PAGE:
Centre for Human Psychopharmacology, Swinburne University, Hawthorn, Australia
Correspondence: A Scholey, Centre for Human Psychopharmacology, Swinburne University of Technology, Mail H24, PO Box 218, Hawthorn, Victoria 3122, Australia. E-mail: firstname.lastname@example.org. Phone: +61-3-9214-8932. Fax: +61-3-9214-5525.
David A Camfield, Con Stough, Jonathon Farrimond, Andrew B Scholey; Acute effects of tea constituents L-theanine, caffeine, and epigallocatechin gallate on cognitive function and mood: a systematic review and meta-analysis. Nutr Rev 2014; 72 (8): 507-522. doi: 10.1111/nure.12120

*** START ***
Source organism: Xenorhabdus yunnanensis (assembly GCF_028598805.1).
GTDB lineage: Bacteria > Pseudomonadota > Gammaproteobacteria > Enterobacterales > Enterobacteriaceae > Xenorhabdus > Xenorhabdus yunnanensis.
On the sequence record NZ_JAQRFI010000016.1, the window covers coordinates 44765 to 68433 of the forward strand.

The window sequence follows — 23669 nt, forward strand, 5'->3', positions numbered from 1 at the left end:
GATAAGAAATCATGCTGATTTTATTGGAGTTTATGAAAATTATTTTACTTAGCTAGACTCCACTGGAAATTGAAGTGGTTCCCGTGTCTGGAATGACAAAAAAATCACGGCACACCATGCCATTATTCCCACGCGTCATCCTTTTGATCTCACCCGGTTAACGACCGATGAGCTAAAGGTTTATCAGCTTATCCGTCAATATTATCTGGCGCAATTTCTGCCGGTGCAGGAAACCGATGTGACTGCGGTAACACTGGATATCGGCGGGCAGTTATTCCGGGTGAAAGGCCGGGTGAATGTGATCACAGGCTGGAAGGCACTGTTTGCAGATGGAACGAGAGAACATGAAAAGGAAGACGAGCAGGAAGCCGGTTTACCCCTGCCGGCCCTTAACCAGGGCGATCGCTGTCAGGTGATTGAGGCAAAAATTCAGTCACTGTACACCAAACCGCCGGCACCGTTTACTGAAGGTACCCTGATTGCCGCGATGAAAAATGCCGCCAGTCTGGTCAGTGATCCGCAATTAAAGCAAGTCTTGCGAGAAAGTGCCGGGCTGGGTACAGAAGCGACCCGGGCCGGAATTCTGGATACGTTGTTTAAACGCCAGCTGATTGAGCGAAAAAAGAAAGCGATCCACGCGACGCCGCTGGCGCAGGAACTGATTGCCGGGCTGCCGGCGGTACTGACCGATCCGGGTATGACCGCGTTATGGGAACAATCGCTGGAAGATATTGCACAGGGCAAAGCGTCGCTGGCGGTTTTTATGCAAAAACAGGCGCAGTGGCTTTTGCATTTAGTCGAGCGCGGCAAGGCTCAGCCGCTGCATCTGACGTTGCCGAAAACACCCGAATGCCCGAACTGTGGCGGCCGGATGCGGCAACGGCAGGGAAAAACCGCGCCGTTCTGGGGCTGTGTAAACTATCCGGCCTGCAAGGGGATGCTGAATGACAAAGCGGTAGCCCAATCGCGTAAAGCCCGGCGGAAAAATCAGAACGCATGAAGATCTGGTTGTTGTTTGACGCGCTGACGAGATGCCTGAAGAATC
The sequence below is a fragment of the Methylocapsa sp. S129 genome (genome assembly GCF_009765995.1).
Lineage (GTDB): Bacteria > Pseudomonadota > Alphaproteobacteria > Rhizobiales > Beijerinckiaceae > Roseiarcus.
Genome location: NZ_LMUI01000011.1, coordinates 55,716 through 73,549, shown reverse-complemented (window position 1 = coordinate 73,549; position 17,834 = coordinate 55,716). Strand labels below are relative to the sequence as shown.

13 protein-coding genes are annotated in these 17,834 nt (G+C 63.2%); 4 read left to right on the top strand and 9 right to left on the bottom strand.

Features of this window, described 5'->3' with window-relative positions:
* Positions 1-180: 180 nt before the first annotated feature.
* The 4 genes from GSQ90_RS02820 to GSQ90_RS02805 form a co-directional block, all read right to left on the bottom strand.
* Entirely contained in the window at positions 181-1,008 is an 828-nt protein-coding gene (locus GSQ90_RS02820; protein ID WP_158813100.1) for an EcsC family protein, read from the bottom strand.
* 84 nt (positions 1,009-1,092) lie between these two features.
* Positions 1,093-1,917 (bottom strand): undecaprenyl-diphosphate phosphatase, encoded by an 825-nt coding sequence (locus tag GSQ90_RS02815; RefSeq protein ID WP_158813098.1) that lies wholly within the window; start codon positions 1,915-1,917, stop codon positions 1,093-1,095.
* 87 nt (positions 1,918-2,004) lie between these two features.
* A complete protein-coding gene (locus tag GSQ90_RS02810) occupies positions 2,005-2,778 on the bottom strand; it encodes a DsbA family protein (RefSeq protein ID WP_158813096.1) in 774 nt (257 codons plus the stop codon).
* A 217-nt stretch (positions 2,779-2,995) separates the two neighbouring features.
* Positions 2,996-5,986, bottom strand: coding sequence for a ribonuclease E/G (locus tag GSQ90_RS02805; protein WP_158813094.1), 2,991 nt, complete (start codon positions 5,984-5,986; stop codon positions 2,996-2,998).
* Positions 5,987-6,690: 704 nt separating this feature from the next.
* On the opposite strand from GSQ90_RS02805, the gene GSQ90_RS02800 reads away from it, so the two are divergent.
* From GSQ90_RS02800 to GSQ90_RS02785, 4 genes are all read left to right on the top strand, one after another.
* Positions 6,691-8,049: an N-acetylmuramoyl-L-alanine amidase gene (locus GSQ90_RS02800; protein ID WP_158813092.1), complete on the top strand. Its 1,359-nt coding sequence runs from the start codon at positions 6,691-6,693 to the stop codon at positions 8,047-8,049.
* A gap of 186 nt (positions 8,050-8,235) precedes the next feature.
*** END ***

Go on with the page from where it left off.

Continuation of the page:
A systematic review and meta-analysis was conducted on 11 randomized placebo-controlled human studies of acute effects of tea constituents L-theanine and epigallocatechin gallate, administered alone or in combination with caffeine, on cognitive function and mood. The outcome measures of mood were alertness, calmness, and contentedness, derived from the Bond-Lader scales, and state anxiety, from the State-Trait Anxiety Inventory. Cognitive measures assessed were attentional switch, intersensory attention, and rapid visual information processing. Standardized mean differences between placebo and treatment groups are presented for each study and outcome measure. Meta-analysis using a random-effects model was conducted when data were available for three or more studies. Evidence of moderate effect sizes in favor of combined caffeine and L-theanine in the first 2 hours postdose were found for outcome measures Bond-Lader alertness, attentional switching accuracy, and, to a lesser extent, some unisensory and multisensory attentional outcomes. Moderator analysis of caffeine and L-theanine doses revealed trends toward greater change in effect size for caffeine dose than for L-theanine dose, particularly during the first hour postdose.